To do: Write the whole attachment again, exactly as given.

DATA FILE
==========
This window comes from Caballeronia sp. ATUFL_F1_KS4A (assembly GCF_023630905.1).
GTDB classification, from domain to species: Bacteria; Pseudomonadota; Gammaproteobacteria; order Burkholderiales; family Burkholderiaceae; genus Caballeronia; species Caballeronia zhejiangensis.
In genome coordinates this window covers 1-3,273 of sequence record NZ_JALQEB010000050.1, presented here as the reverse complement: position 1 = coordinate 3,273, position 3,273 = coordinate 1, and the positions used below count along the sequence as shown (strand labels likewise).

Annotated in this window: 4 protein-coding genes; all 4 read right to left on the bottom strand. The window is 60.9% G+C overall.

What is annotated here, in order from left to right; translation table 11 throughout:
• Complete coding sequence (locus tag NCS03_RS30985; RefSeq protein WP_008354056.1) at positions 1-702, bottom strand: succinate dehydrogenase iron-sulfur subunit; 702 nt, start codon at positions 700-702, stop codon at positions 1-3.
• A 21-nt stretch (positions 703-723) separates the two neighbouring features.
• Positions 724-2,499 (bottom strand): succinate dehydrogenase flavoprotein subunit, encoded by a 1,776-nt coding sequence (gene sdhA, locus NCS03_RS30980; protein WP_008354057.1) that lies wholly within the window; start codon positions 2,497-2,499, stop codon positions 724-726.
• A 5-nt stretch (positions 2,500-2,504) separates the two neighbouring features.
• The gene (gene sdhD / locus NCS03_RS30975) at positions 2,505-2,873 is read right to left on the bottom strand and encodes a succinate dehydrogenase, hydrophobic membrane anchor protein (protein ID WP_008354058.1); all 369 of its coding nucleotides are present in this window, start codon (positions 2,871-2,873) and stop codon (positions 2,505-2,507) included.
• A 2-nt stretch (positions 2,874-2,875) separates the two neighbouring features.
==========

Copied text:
This window comes from Caballeronia sp. ATUFL_F1_KS4A (assembly GCF_023630905.1).
GTDB classification, from domain to species: Bacteria; Pseudomonadota; Gammaproteobacteria; order Burkholderiales; family Burkholderiaceae; genus Caballeronia; species Caballeronia zhejiangensis.
In genome coordinates this window covers 1-3,273 of sequence record NZ_JALQEB010000050.1, presented here as the reverse complement: position 1 = coordinate 3,273, position 3,273 = coordinate 1, and the positions used below count along the sequence as shown (strand labels likewise).

Annotated in this window: 4 protein-coding genes; all 4 read right to left on the bottom strand. The window is 60.9% G+C overall.

What is annotated here, in order from left to right; translation table 11 throughout:
• Complete coding sequence (locus tag NCS03_RS30985; RefSeq protein WP_008354056.1) at positions 1-702, bottom strand: succinate dehydrogenase iron-sulfur subunit; 702 nt, start codon at positions 700-702, stop codon at positions 1-3.
• A 21-nt stretch (positions 703-723) separates the two neighbouring features.
• Positions 724-2,499 (bottom strand): succinate dehydrogenase flavoprotein subunit, encoded by a 1,776-nt coding sequence (gene sdhA, locus NCS03_RS30980; protein WP_008354057.1) that lies wholly within the window; start codon positions 2,497-2,499, stop codon positions 724-726.
• A 5-nt stretch (positions 2,500-2,504) separates the two neighbouring features.
• The gene (gene sdhD / locus NCS03_RS30975) at positions 2,505-2,873 is read right to left on the bottom strand and encodes a succinate dehydrogenase, hydrophobic membrane anchor protein (protein ID WP_008354058.1); all 369 of its coding nucleotides are present in this window, start codon (positions 2,871-2,873) and stop codon (positions 2,505-2,507) included.
• A 2-nt stretch (positions 2,874-2,875) separates the two neighbouring features.